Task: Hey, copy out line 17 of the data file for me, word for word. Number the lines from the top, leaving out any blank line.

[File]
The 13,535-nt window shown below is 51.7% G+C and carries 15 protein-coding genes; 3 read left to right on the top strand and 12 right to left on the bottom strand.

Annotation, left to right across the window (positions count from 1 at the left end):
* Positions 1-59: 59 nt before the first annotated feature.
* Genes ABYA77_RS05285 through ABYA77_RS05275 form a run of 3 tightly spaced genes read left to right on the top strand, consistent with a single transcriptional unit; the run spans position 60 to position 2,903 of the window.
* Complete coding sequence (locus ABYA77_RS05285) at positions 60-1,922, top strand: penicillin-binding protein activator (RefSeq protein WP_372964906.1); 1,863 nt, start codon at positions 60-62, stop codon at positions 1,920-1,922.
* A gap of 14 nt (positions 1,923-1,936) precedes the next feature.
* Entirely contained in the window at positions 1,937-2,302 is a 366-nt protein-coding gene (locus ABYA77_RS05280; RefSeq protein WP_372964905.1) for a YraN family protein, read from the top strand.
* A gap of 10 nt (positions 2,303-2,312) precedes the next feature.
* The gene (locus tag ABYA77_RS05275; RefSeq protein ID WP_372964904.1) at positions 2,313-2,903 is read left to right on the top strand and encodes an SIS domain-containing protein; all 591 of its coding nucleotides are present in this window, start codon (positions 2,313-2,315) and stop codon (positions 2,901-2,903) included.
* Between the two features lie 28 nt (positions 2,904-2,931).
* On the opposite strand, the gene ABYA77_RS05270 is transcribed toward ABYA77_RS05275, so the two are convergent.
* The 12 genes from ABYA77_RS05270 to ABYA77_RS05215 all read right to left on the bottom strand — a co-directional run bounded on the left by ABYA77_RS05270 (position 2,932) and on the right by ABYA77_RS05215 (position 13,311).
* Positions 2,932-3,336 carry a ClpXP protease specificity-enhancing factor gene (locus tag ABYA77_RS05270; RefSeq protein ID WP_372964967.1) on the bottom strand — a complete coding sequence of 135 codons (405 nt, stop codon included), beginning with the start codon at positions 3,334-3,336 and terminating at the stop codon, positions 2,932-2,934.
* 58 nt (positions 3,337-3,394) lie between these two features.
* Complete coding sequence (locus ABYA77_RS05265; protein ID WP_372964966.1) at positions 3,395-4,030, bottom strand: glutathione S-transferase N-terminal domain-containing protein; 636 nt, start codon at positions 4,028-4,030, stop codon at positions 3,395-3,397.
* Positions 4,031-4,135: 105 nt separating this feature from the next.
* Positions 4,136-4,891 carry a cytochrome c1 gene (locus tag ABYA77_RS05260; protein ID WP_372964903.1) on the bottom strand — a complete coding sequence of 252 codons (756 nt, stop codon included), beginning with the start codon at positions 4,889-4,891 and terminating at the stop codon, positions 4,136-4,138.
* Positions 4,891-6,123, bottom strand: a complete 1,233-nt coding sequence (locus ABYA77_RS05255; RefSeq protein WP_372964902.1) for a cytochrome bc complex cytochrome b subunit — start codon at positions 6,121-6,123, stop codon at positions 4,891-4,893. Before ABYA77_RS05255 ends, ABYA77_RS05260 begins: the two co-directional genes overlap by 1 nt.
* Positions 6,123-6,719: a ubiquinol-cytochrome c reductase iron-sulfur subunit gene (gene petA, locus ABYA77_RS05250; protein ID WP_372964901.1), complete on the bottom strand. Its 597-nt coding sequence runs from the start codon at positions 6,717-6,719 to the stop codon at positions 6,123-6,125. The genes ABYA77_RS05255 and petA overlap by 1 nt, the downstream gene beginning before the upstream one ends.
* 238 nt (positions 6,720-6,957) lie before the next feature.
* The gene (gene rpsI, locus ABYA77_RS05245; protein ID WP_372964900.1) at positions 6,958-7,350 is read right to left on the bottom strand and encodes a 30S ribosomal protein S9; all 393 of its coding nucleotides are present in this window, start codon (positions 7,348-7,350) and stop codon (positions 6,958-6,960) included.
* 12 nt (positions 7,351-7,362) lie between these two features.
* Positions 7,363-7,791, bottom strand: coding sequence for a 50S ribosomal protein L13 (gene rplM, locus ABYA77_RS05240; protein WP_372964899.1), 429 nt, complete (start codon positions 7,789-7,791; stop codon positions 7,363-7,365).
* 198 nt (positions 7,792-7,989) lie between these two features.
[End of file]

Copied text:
* Positions 4,136-4,891 carry a cytochrome c1 gene (locus tag ABYA77_RS05260; protein ID WP_372964903.1) on the bottom strand — a complete coding sequence of 252 codons (756 nt, stop codon included), beginning with the start codon at positions 4,889-4,891 and terminating at the stop codon, positions 4,136-4,138.